Yay for consumers, boo for producers? Photo credit: Justin Sullivan/Getty Images.
Gas is under $3 a gallon! Woo-hoo! What a bonanza for the US consumer! But headlines also suggest the sharply falling oil prices responsible for consumers’ allegedly big gain bring producers pain. Particularly, the US shale drillers who have played a big part in driving up supply in recent years. While there is some truth to both the pluses and minuses of recently falling oil, we’d suggest not getting carried away with either. The reality, for both the benefits and threat of low oil prices, is more nuanced.
Since July 30—the last time West Texas Intermediate (WTI) crude prices topped $100 per barrel at $104.29—oil prices have fallen 21%, closing 10/20/2014 at $82.76.[i] While a 20% drop over three months may seem extreme, short-term commodity price volatility isn’t uncommon. Consider: In 2011, WTI prices dropped from $113.39 on 4/29/2011 to $75.40 on 10/4/2011—a 34% drop over five months.[ii] In 2012, WTI prices jumped from $77.72 on 6/28/2012 to $98.94 on 9/14/2012—27% in under three months.[iii] Bouncy! Though global oil supply is up quite a bit, thanks in part to greater production spurred by the US’s shale oil boom, that doesn’t necessarily explain the recent steep drop. Sentiment is very likely at work. However, the big price drop has pundits speculating falling oil prices put the broader energy boom at risk.
For example, some forecast slowing production since prices in the $80 range generate a smaller profit for drillers. This could put unconventional oil and gas projects like deepwater and shale—the key drivers of the vast increases in oil production—at risk. In some cases, that’s probably true. Drilling in the deepwater pre-salt formation off Brazil is no doubt costlier than in the shallow Gulf of Mexico, and there are already reports Petrobras may rethink its extensive exploration plans, perhaps in part due to increased global supply and stable prices over the last few years. If prices remain at the current or even lower levels for an extended period of time, other production projects may get shelved, prompting speculation that US shale firms are next to feel the pinch.
But thanks to improved efficiency, most US shale drillers expect to stay profitable even as oil prices fall—just 4% of US shale oil production needs prices to remain above $80 for producers to breakeven. Analyses vary, but some experts even estimate oil prices could drop to the $30-$60-a-barrel range before it starts hitting production in shale regions like Texas’ Eagle Ford. Plus, given how time- and capital-intensive oil extraction projects are, most firms likely won’t—and perhaps can’t—alter planned production solely based on a couple months of bumpy data. Fears energy companies will curtail business plans on a dime are likely overwrought. After all, the aforementioned Petrobras wind down comes after years of stable prices, rising supply and government shenaniganery involving the wacky state-run driller. The recent drop may prove the coup de grâce, but it likely wasn’t the sole motivator. Major oil firms are well acquainted with the wiggles and jiggles of the oil market, and they are unlikely to react to what amounts (at this point) to short-term volatility. Longer term, yes, perhaps.
Likewise, lower oil prices’ impact on gasoline prices—and the alleged positive effect on the American consumer—is also overstated, in our view. Some call consumer spending America’s $11 trillion shield from a turbulent world, one that’s bolstered by falling gas prices. Besides the obvious fallacy here—that America needs shielding from a growing global economy—consumer spending isn’t exactly an impassible moat around the US.[iv] Now it’s true, consumer spending is more than two-thirds of US GDP. And yes, saving money at the pump could mean some folks have a wee bit more discretionary cash to spend on more exciting things. But cheaper gas prices do not make the US consumer “stronger.”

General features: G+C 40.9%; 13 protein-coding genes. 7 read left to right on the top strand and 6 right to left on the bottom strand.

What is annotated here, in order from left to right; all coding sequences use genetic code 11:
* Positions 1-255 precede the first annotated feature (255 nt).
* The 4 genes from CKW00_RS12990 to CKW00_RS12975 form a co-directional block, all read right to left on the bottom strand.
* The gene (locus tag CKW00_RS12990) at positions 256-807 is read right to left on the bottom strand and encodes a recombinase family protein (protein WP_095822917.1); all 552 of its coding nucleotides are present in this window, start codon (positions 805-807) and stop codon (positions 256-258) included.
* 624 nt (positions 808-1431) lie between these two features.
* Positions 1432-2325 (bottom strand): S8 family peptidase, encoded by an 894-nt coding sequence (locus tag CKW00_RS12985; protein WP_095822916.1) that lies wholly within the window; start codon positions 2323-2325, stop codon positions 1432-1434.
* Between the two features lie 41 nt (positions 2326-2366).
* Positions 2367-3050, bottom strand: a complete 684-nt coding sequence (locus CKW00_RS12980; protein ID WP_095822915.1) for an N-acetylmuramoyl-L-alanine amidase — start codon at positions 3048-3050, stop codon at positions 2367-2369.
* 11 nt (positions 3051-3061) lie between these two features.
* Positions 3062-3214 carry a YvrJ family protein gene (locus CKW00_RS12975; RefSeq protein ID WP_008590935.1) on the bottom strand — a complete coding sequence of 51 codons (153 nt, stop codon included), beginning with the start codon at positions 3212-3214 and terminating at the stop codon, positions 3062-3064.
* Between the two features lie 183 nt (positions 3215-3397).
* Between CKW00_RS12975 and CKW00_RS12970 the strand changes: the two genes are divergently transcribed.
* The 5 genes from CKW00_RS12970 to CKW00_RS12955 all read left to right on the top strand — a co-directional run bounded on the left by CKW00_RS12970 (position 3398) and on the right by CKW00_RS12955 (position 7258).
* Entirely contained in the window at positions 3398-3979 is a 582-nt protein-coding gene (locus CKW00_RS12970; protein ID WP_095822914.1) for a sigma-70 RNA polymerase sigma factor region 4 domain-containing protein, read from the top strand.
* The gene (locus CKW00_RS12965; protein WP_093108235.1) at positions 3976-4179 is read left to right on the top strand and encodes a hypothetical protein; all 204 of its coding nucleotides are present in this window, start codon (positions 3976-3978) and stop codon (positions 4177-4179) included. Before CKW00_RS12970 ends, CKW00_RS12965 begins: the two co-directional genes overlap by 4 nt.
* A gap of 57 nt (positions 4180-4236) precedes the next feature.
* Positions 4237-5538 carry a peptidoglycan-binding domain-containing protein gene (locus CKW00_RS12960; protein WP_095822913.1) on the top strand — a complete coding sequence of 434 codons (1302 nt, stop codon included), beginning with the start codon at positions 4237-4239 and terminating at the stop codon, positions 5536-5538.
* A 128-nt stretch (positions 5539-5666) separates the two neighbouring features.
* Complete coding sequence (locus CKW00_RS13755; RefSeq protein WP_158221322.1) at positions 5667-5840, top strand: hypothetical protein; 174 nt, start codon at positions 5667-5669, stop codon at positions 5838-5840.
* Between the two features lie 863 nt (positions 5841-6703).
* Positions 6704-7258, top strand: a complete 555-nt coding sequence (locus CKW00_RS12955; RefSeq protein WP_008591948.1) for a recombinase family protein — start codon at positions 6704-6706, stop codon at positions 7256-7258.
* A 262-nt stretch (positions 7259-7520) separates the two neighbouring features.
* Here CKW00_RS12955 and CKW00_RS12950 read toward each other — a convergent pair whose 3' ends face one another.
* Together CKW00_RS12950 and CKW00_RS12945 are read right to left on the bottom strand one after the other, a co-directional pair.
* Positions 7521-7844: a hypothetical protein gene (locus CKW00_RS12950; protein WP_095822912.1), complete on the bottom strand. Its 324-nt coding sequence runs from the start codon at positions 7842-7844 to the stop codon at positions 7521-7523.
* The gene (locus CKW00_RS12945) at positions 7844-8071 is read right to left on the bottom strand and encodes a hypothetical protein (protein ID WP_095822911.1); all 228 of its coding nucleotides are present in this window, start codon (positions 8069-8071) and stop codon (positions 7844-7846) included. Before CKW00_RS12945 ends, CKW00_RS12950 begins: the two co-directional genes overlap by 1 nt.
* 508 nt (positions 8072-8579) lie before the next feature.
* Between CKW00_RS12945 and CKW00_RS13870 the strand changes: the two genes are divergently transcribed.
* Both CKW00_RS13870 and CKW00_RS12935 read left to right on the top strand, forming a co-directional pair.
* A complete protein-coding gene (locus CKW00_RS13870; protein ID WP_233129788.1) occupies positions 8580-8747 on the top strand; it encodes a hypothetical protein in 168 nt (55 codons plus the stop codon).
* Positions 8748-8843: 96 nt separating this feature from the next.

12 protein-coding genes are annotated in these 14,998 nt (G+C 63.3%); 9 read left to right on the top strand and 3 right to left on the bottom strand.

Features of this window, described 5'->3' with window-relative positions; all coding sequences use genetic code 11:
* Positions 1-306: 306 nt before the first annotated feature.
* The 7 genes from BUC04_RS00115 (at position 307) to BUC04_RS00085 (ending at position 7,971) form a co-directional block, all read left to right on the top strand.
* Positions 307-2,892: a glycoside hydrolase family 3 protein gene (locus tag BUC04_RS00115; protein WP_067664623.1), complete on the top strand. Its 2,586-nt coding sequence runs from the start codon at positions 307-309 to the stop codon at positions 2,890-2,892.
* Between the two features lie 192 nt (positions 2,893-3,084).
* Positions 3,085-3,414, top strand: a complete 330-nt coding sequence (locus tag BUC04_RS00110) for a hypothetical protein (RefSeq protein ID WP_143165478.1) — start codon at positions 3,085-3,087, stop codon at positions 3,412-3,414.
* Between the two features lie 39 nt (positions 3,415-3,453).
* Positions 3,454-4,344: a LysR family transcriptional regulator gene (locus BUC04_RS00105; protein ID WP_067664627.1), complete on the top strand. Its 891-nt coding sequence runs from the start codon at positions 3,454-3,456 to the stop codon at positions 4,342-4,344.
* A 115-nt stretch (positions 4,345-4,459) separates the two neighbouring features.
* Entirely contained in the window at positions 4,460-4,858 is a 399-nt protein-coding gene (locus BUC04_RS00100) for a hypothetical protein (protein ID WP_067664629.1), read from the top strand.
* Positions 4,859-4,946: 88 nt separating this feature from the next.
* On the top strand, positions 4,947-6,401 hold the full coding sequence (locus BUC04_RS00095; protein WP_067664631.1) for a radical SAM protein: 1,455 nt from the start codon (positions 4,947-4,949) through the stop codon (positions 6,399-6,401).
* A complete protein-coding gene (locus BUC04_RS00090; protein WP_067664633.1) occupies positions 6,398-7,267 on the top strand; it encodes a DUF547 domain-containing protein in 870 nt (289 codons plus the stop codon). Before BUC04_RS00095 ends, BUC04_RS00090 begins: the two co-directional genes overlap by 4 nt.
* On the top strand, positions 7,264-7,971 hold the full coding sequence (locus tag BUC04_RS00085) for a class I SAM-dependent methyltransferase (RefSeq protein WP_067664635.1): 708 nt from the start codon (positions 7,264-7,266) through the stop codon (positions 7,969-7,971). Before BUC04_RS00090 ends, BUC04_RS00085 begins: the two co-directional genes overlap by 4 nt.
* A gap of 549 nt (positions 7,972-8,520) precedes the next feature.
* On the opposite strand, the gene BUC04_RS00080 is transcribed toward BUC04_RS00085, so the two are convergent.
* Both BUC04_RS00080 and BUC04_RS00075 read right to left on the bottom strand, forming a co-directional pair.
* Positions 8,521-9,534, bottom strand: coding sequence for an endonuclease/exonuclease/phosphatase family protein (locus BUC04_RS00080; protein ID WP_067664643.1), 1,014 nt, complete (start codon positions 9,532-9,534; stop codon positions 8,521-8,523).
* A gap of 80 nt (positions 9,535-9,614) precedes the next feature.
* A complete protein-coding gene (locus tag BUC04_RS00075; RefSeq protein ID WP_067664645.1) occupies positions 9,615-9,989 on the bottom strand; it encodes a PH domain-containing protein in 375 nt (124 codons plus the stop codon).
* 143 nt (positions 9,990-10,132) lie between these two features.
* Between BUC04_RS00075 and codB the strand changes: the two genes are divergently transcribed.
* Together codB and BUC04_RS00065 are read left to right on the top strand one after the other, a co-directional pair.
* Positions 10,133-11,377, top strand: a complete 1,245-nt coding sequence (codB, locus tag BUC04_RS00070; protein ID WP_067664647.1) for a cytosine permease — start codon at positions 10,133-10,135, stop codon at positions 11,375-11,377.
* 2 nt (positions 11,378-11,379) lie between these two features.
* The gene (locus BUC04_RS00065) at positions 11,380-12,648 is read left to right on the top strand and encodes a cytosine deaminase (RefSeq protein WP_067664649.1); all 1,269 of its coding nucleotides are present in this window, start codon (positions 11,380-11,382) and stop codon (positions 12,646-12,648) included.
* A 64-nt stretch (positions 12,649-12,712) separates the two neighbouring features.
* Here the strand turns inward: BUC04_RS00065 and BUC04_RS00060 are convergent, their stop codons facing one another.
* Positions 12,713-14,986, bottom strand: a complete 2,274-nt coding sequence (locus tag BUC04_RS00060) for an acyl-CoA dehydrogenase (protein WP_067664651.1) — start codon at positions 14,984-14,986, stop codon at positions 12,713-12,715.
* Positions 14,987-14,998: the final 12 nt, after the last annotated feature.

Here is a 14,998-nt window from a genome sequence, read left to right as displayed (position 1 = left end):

Where spending happens, whether it’s on gas, an extra Christmas gift or a new bauble for your Festivus pole, isn’t as significant as if it’s happening. That is a winners and losers argument, not a growth or no growth one. Additionally, consumer spending is usually a stable factor in overall economic growth. For example, during the last recession, consumer spending didn’t fall off nearly as much as exports and business investment. Folks may not have splurged on vacations, but they aren’t going to stop buying essentials like medicine and gasoline. Besides, if some large percentage of the 75% of global GDP that isn’t the US were heading for a recession (that’s not the case today), it is highly unlikely the US consumer could do anything to prevent the economy from feeling the impact. To think otherwise disavows history and strikes us as pretty Pollyanna.
Now don’t get us wrong—in our view, the US economy is at the forefront of the developed world underpinning the current expansion. And with many still doubting a nicely growing global economy, it’s a reason to be bullish. For investors, however, not all “good news” is necessarily bullish. Pundits may trumpet or warn about lower oil prices, but drilling past the headlines unearths a bunch of noise. Oil prices rising and falling may pick some winners and losers on the margin, but we doubt it’s a key driver going forward.
Stock Market Outlook
Like what you read? Interested in market analysis for your portfolio? Why not download our in-depth analysis of current investing conditions and our forecast for the period ahead. Our latest report looks at key stock market drivers including market, political, and economic factors. Click Here for More!
[i] Source: St. Louis Fed, West Texas Intermediate Crude Oil Prices. Data last updated 10/22/2014.
[iv] Yes, we know. The US doesn’t need a moat because it has those two shining seas on the eastern and western edges.